Beyoncé's Lion King album is more about Beyoncé than The Lion King


Beyonce and Lion King promotional photo

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Dianey / Beyonce

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Beyonce plays Nala in the remake of Disney’s classic animation

Following in the footsteps of Kendrick Lamar’s Black Panther, Beyoncé has released a 14-track album to accompany Disney’s remake of The Lion King.

“This is sonic cinema,” said the star, who plays Nala in the film, as she announced the record, called The Gift.

Many of her collaborators are familiar – from Jay-Z and Pharrell to her Lion King co-star Childish Gambino.

But the album also highlights artists and producers from Africa, who rarely get mainstream exposure in the West.

Among them are Nigerian stars Wizkid and Tiwa Savage, South Africa’s Moonchild Sanelly and Ghana’s Shatta Wale.

“I wanted to make sure we found the best talent from Africa, and not just use some of the sounds and did my interpretation of it,” the star told ABC News ahead of the record’s release.

“I wanted it to be authentic to what is beautiful about the music in Africa.”

The Gift is a companion piece to the official Lion King soundtrack, featuring songs inspired by the story and its setting, rather than new interpretations of Circle of Life or Hakuna Matata.

And the album is unmistakably a Beyoncé hangout: The star appears on all but four of the songs, and her lyrical preoccupations – motherhood, female empowerment, the general awesomeness of Beyoncé – get more prominence than The Lion King itself.

Songs directly inspired by the film include the light-footed Find Your Way Back, in which Mufasa passes on fatherly advice to a young Simba; and Otherside, a quietly-turbulent ballad about the King’s death, which features a brief callback to Beyonce’s megahit Halo.

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Media captionThe Duke and Duchess of Sussex were the star guests at the Lion King premiere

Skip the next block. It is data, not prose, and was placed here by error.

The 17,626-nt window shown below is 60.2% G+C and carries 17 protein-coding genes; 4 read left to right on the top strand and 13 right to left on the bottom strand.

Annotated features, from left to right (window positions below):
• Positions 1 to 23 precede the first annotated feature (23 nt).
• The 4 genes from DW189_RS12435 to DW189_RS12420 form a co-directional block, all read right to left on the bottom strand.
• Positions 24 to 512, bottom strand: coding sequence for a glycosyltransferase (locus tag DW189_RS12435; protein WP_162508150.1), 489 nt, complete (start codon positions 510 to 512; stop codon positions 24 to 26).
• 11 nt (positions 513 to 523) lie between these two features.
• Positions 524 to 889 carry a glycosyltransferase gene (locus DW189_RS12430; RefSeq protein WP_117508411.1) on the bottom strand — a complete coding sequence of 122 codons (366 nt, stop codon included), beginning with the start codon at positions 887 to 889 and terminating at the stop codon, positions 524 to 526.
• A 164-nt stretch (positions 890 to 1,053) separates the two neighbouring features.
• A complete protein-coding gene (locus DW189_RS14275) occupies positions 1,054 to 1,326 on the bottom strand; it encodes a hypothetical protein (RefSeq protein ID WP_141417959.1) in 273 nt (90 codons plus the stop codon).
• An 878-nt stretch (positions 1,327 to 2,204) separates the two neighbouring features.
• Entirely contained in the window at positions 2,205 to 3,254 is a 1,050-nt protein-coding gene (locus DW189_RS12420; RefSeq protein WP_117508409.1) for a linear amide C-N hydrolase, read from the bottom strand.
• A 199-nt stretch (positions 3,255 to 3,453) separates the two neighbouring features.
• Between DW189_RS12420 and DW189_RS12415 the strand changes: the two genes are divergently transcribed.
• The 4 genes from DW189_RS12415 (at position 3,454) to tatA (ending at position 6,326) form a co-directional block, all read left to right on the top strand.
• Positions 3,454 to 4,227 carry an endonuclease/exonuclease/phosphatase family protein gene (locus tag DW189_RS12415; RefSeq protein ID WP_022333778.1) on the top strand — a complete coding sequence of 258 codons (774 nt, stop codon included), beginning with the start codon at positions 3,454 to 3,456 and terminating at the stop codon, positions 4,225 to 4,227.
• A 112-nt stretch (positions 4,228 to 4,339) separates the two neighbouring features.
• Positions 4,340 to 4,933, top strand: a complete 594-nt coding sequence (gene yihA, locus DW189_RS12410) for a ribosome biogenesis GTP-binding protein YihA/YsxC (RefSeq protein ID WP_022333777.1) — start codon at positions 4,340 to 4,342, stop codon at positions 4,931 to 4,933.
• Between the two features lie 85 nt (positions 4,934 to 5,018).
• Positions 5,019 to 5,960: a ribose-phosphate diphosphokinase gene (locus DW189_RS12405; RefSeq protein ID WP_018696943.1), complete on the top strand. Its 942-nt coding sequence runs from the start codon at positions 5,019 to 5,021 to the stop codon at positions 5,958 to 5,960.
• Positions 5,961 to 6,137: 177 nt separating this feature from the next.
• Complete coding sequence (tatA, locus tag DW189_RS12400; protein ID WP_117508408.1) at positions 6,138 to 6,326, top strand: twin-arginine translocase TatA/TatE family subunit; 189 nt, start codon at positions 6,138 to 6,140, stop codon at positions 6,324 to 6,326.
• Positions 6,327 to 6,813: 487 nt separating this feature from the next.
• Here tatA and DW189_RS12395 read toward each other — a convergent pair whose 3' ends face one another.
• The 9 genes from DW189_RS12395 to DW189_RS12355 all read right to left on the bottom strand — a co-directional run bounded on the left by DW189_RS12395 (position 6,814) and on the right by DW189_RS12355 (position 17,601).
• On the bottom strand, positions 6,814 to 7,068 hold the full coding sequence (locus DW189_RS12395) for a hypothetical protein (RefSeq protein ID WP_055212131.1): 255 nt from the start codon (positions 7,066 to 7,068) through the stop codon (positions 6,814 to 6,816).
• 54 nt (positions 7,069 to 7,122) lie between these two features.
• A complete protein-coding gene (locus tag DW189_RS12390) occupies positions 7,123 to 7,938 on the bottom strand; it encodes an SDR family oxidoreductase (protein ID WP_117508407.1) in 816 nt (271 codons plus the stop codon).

African chants and rhythms are woven into the fabric of the album, lending it a melodic warmth that was missing from the star’s last project, Everything Is Love.

Like that record, this is a family affair, with Beyoncé’s husband Jay-Z referencing Nelson Mandela and Fela Kuti on the braggadocious Mood 4 Eva; and her 7-year-old daughter Blue Ivy getting her first writing credit on Brown Skin Girl.

The latter song, with its message of black pride (“your skin is not only dark, it shines and it tells your story“) bears the least thematic relevance to The Lion King, but the compelling vocal and syncopated clicks-and-sticks rhythm make it an undeniable highlight.

Of the non-Beyoncé tracks, Tiwa Savage and Mr Eazi’s Keys To The Kingdom is a laid-back, if inessential, ode to Simba’s potential; while Tekno, Yemi Alade and Mr Eazi’s Don’t Jealous Me, delivered partly in Nigerian Pidgin English, puts a fun twist on Scar’s preening superiority.

Sheep don’t run with lion / Snake don’t swing with monkey / I can’t talk for too long / Got too much gold to try on.”

The final track is The Lion King’s Oscar-baiting new ballad, Spirit, which premiered earlier this week with a lavish, spiritual video filmed at Arizona’s Havasu Falls.

A powerful Beyoncé solo number, it opens with a Swahili chant “Uishi kwa muda mrefu mfalme” (long live the king) – but quickly falls back on musical theatre cliché, right down to final chorus’s forced key change.

It feels out-of-step with the diaspora-hopping richness of the rest of the album; ultimately showing that Beyoncé is at her best when she’s innovating.

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